Thai Authorities Looking for 100,000 Foreigners Who Overstayed Visas

Nontarat Phaicharoen
171113-TH-foreign-tourist-1000.jpg Foreigners walk along a tourist area in Soi Nana, Bangkok, where police officers maintain a corner station, Nov. 13, 2017.

The Thai government vowed to locate and deport as many as 100,000 foreigners who overstayed their visas, a deputy prime minister said Monday, indicating that Islamic State (IS) militants and criminals from other countries could be among them.

Thai authorities are cracking down on all foreigners who have not left the country at the proper time because police officers and other security personnel are having difficulty identifying those who may be linked to IS or its ideology, Gen. Prawit Wongsuwan told reporters.

“We fear that there are IS infiltrators among them, so we started arresting those who overstay,” said Prawit, who also serves as defense minister. “We arrested 100 of them in the South. We did arrest them where we found pockets of those who overstayed.”

Thai police said officers have arrested criminals from across the globe, including a Nigerian with a forged visa and other documents, a Taiwanese gang that set up an illegal call center to solicit money from overseas and prostitutes from African and Arab nations.

Immigration police in Phuket reported rounding up 95 foreigners staying illegally in the province over three days last week, including 62 Indians, 11 Pakistanis and six Egyptians, according to the Bangkok Post. Of those, 70 had overstayed their visas and the others were determined to be illegal immigrants.

Prawit’s announcement came less than a week after the Brussels-based International Crisis Group published a study saying there was no evidence of any ties between IS militants and insurgents in Thailand’s Deep South, which encompasses three provinces and four districts of an adjacent province near the Malaysian border.

Leaders in the country’s predominantly Muslim and Malay-speaking southern border region overwhelmingly rejected the ideology espoused by IS, according to the report, “Jihadism in Southern Thailand: A Phantom Menace.”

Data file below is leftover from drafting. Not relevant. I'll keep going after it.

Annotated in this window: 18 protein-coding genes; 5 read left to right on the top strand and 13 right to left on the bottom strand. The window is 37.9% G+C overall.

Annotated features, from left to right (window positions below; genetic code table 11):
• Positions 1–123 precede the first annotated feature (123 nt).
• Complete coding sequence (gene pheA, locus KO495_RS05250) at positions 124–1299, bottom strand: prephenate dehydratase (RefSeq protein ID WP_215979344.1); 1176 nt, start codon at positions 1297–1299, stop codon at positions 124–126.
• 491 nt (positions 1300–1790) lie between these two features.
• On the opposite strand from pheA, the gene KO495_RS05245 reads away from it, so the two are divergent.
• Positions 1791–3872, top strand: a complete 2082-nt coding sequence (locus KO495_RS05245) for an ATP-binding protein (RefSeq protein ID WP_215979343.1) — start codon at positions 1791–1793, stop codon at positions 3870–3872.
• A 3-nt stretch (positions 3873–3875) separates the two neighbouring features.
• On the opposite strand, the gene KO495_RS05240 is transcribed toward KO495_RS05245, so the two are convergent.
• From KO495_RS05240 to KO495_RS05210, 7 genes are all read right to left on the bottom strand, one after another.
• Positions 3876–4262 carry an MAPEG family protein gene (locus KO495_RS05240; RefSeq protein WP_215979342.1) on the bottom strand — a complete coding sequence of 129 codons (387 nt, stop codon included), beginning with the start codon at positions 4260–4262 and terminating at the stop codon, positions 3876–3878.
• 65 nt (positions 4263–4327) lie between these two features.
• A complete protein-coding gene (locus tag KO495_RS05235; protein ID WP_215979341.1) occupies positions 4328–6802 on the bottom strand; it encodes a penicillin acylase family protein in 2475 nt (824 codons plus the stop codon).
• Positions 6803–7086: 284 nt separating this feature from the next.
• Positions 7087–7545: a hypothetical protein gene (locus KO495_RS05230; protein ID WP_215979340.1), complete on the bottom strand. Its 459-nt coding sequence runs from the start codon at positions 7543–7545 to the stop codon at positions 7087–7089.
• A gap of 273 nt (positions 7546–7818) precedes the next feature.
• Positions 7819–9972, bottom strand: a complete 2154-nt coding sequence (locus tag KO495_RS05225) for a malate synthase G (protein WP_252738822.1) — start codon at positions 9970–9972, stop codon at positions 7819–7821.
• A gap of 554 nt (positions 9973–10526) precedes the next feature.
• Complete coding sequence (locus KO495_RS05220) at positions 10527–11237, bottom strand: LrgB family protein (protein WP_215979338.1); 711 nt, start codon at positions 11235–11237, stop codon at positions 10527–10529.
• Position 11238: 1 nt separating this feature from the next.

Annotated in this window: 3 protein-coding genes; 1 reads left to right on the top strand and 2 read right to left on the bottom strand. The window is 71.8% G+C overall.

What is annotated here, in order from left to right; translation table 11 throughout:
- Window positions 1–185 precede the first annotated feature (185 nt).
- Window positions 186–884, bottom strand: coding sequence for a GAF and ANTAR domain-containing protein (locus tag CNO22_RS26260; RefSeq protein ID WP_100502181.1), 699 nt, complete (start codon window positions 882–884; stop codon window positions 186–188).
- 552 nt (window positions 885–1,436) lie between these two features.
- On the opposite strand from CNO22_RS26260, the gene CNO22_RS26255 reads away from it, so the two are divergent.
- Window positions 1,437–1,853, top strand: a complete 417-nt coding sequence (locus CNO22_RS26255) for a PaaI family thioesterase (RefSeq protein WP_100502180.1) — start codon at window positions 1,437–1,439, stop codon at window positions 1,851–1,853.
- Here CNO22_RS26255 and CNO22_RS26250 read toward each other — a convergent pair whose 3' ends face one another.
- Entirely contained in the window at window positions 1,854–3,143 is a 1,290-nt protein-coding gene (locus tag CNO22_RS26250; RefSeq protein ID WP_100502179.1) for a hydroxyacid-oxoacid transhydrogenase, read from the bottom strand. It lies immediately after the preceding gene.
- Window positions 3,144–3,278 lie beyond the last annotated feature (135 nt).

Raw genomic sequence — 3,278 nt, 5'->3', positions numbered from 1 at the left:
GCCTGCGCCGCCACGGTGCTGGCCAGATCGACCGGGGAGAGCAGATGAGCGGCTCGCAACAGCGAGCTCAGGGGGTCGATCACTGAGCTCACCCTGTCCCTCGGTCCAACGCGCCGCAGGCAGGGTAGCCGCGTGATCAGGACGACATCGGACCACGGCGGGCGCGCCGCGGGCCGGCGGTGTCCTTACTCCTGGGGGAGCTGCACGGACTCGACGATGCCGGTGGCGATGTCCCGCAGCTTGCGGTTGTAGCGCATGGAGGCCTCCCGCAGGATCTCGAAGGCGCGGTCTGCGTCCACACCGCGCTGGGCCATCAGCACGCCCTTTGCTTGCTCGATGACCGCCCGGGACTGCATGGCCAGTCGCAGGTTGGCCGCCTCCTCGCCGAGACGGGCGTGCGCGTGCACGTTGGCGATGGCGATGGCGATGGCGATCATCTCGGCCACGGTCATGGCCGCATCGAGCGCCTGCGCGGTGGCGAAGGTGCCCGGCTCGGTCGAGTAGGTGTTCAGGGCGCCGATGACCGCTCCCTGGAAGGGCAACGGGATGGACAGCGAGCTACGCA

100,000 overstayed

About 100,000 foreigners who have overstayed their visas are in Thailand at the moment, Defense Ministry spokesman Lt. Gen. Kongcheep Tantrawanich said over the weekend.

Thai authorities had stepped up measures to identify illegal foreigners by checking finger prints against police records to determine if they had committed crimes while in Thailand, he said.

“At this point, we don’t know if they committed crimes or not. We charged them only with illegal entry or overstaying their visas, but if they were found leaving latent finger prints at crime scenes, we will prosecute them before sending them back,” he said.

“In the South, we don’t have a face-detection device. But the commanders realize its importance and we will have such a project in place because face detection is almost 100 percent reliable,” Kongcheep said.

In addition, a more stringent visa screening process to counter crimes will be imposed, an immigrant police officer said.

“We can deal with consular offices overseas, giving them to information on most crime-sensitive regions. There could be 50 to 60 out of 100 applicants receiving visas” who have criminal issues, police Maj. Gen. Itthipol Itthisarnronachai told BenarNews.

Thailand expects more than 32 million tourist arrivals at the end of 2018.

Popular destinations including Bangkok, Chiang Mai, Pattaya, Phuket and Samui are affected by criminal activities ranging from drugs, arms trades, prostitution, human trafficking to economic crimes, officials said.


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